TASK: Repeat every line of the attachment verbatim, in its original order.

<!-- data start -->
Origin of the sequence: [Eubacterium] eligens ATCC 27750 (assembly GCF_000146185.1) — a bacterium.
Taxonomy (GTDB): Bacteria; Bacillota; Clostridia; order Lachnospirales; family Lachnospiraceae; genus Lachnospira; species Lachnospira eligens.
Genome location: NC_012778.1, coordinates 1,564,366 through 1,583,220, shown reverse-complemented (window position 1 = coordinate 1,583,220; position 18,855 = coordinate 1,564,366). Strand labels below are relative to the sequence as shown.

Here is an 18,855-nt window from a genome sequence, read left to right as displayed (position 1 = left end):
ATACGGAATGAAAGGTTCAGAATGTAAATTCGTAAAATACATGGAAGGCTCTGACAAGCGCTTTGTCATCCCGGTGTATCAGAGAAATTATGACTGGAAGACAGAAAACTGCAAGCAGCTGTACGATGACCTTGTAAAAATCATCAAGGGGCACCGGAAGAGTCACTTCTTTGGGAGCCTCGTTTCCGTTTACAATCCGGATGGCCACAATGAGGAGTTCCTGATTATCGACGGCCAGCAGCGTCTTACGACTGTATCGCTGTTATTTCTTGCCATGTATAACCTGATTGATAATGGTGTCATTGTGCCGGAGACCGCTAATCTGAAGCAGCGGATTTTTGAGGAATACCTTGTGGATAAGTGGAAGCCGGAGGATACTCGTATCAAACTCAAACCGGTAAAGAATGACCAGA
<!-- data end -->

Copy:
Origin of the sequence: [Eubacterium] eligens ATCC 27750 (assembly GCF_000146185.1) — a bacterium.
Taxonomy (GTDB): Bacteria; Bacillota; Clostridia; order Lachnospirales; family Lachnospiraceae; genus Lachnospira; species Lachnospira eligens.
Genome location: NC_012778.1, coordinates 1,564,366 through 1,583,220, shown reverse-complemented (window position 1 = coordinate 1,583,220; position 18,855 = coordinate 1,564,366). Strand labels below are relative to the sequence as shown.

Here is an 18,855-nt window from a genome sequence, read left to right as displayed (position 1 = left end):
ATACGGAATGAAAGGTTCAGAATGTAAATTCGTAAAATACATGGAAGGCTCTGACAAGCGCTTTGTCATCCCGGTGTATCAGAGAAATTATGACTGGAAGACAGAAAACTGCAAGCAGCTGTACGATGACCTTGTAAAAATCATCAAGGGGCACCGGAAGAGTCACTTCTTTGGGAGCCTCGTTTCCGTTTACAATCCGGATGGCCACAATGAGGAGTTCCTGATTATCGACGGCCAGCAGCGTCTTACGACTGTATCGCTGTTATTTCTTGCCATGTATAACCTGATTGATAATGGTGTCATTGTGCCGGAGACCGCTAATCTGAAGCAGCGGATTTTTGAGGAATACCTTGTGGATAAGTGGAAGCCGGAGGATACTCGTATCAAACTCAAACCGGTAAAGAATGACCAGA